Despite harsh criticism and a lingering threat from the House to scrap funding and start anew, the Eisenhower Memorial Commission has unanimously approved Frank Gehry’s design for the Dwight D. Eisenhower Memorial in Washington DC. The $110 million project, nearly fourteen years in the making, has undergone numerous revisions in the past couple years in search of a compromise between the commission and its opposition, namely the Eisenhower family.
Though the odds started to lean in the opposition’s favor, the commission is pressing forward with their plans and Gehry is expected to present his design to the U.S. Commission of Fine Arts next month and the National Capital Planning Commission in early fall for review and approval.
Architecture emerges with every “occupy” movement or protest. From whatever meager resources at hand, occupiers create structures to fulfill very specific purposes – from makeshift tents for sleeping, to instant podiums for speaking, or perhaps even a swing to kill the time. Unfortunately, these architectures are, by their very nature, fleeting: often disappearing instantly the moment the occupation ends.
However, thanks to a non-profit in Istanbul, the temporary structures that dotted Taksim Square a few weeks ago have been preserved for posterity. Herkes İçin Mimarlık, or ”Architecture for All,” is devoted to offering architectural solutions to social problems facing Turkey today and promoting a participatory design process in architecture. They’ve created a tumblr called #occupygezi architecture where you can see all the temporary structures of Taksim Square in both photographs and detailed drawings.
Alberto Biagetti, Italian designer invites us into his home, a space that has become the ultimate private gallery.
With one of his largest installations to date, American artist James Turrell has transformed the rotunda of Frank Lloyd Wright’s iconic Guggenheim Museum into a mesmerizing Skyspace. Shifting between natural and artificial light, Aten Reign – James Turrell’s main attraction – illuminates the central void with a brightly colored, banded pattern that imitates the museum’s famous ramps. This presents a dynamic perceptual experience in which the materiality of light is exposed.
More images after the break.
Every year, students at Yale design and build a single-family home in a low-income neighborhood. Called the Vlock Building Project, it’s one of the longest-standing and most admired public-interest design-build programs in the US. Unfortunately, it’s under threat. A/N reports professor Paul Brouard was assaulted and robbed on-site in Mid-May (he has since recovered). Despite the desires of dept. head Robert A.M. Stern, Yale University demanded the project be abandoned and re-located to an approved neighborhood. Did Yale make the right decision? Let us know what you think after the break.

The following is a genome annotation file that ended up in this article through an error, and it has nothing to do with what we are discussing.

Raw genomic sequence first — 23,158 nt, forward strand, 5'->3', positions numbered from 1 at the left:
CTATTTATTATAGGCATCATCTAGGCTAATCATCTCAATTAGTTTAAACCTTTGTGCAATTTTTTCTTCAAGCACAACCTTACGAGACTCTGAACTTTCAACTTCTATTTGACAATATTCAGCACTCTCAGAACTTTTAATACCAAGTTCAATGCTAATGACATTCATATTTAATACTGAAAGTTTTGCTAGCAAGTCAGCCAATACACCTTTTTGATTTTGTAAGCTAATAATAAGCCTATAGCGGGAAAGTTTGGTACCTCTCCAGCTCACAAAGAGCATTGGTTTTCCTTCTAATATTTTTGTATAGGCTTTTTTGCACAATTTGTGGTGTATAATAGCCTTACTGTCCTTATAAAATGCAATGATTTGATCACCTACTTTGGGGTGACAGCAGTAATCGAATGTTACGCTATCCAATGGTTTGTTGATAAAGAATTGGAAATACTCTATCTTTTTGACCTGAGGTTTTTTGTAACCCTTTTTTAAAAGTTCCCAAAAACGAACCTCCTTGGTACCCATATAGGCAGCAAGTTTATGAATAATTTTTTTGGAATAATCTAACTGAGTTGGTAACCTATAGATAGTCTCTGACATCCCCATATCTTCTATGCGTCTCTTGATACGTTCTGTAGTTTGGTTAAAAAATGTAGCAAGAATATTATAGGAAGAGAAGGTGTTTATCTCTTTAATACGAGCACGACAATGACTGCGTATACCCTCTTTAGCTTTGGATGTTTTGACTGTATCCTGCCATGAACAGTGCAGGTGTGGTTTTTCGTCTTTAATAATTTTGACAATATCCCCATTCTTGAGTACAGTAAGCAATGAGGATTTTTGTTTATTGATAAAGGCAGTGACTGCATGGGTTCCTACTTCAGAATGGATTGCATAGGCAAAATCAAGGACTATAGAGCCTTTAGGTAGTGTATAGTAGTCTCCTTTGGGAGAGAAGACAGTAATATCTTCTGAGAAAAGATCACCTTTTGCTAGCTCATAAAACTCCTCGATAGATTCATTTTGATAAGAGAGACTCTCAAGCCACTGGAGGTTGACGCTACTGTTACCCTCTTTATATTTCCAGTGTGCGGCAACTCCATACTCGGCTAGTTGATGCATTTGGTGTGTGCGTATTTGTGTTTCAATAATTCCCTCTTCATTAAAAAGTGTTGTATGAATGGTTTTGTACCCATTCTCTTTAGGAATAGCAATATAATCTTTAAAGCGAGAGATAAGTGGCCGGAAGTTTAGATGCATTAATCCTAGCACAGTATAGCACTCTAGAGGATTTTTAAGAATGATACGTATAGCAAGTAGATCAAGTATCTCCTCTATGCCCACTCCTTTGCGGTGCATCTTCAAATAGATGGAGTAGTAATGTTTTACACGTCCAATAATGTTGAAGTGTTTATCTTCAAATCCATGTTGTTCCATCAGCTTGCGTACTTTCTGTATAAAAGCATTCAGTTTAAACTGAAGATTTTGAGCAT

Henn… recently won the architectural competition for the gas and steam power plant in Wedel, Germany. The new power station is positioned to the north of the river bank to allow the uninterrupted riverside promenade passage open to the public.
10 Mexican offices took part in the initiative, including: BNKR Arquitectura, Rojkind Arquitectos, Broissin, PRODUCTORA, a-001, Taller 13, PMS Arch Buro, ROW Studio, Laboratorio Arquitectura Básica y ESOS.
Dogchitecture will be on display at Polyforum Siqueiros, in Mexico City, until August 18th, 2013. It will then travel on to other important museums in Mexico. A book about the exhibit, with photographs and descriptions of the projects, will also be made available.
More “Dogchitecture” Proposals, after the break…
The problem with articles like “China’s Great Uprooting: Moving 250 Million Into Cities”, recently featured in The New York Times, is that they contribute to a misleading and simplistic narrative about China’s economic development, casting it as a story of “good” versus “evil”.
This was recently highlighted by a critique authored by the NYU Stern Urbanization Project in which The New York Times article in question was called out for being overly sensational and reductive in how it covered China’s policies concerning internal migration from the countryside to urban areas.
Inspired by Chris Marker’s ‘photo-roman’ La Jetée, this selected entry for the MOMA PS1 Rockaway Call for Ideas by Matter Architecture Practice… is is a fictional story of a real place. The Narrator speaks a remembrance presented as being that of her daughter